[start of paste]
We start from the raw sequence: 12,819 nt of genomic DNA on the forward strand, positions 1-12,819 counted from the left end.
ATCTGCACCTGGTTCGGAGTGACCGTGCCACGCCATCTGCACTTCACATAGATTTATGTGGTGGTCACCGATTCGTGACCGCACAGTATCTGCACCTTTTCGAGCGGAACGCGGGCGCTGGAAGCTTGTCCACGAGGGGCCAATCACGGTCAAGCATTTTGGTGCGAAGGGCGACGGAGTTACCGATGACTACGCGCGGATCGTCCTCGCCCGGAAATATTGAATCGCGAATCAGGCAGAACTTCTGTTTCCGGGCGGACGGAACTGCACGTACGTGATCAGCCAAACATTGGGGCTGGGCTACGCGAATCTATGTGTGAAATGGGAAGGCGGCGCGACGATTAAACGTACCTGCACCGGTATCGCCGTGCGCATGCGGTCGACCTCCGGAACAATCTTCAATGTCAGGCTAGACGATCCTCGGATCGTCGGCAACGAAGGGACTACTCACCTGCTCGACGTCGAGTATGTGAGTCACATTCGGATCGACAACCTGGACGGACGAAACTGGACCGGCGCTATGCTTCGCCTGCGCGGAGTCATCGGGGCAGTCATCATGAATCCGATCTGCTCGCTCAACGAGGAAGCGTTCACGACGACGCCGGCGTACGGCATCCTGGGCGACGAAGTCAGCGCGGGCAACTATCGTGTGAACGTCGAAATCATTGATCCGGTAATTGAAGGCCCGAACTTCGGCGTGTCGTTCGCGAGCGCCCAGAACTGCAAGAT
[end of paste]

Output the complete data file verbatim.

We start from the raw sequence: 12,819 nt of genomic DNA on the forward strand, positions 1-12,819 counted from the left end.
ATCTGCACCTGGTTCGGAGTGACCGTGCCACGCCATCTGCACTTCACATAGATTTATGTGGTGGTCACCGATTCGTGACCGCACAGTATCTGCACCTTTTCGAGCGGAACGCGGGCGCTGGAAGCTTGTCCACGAGGGGCCAATCACGGTCAAGCATTTTGGTGCGAAGGGCGACGGAGTTACCGATGACTACGCGCGGATCGTCCTCGCCCGGAAATATTGAATCGCGAATCAGGCAGAACTTCTGTTTCCGGGCGGACGGAACTGCACGTACGTGATCAGCCAAACATTGGGGCTGGGCTACGCGAATCTATGTGTGAAATGGGAAGGCGGCGCGACGATTAAACGTACCTGCACCGGTATCGCCGTGCGCATGCGGTCGACCTCCGGAACAATCTTCAATGTCAGGCTAGACGATCCTCGGATCGTCGGCAACGAAGGGACTACTCACCTGCTCGACGTCGAGTATGTGAGTCACATTCGGATCGACAACCTGGACGGACGAAACTGGACCGGCGCTATGCTTCGCCTGCGCGGAGTCATCGGGGCAGTCATCATGAATCCGATCTGCTCGCTCAACGAGGAAGCGTTCACGACGACGCCGGCGTACGGCATCCTGGGCGACGAAGTCAGCGCGGGCAACTATCGTGTGAACGTCGAAATCATTGATCCGGTAATTGAAGGCCCGAACTTCGGCGTGTCGTTCGCGAGCGCCCAGAACTGCAAGAT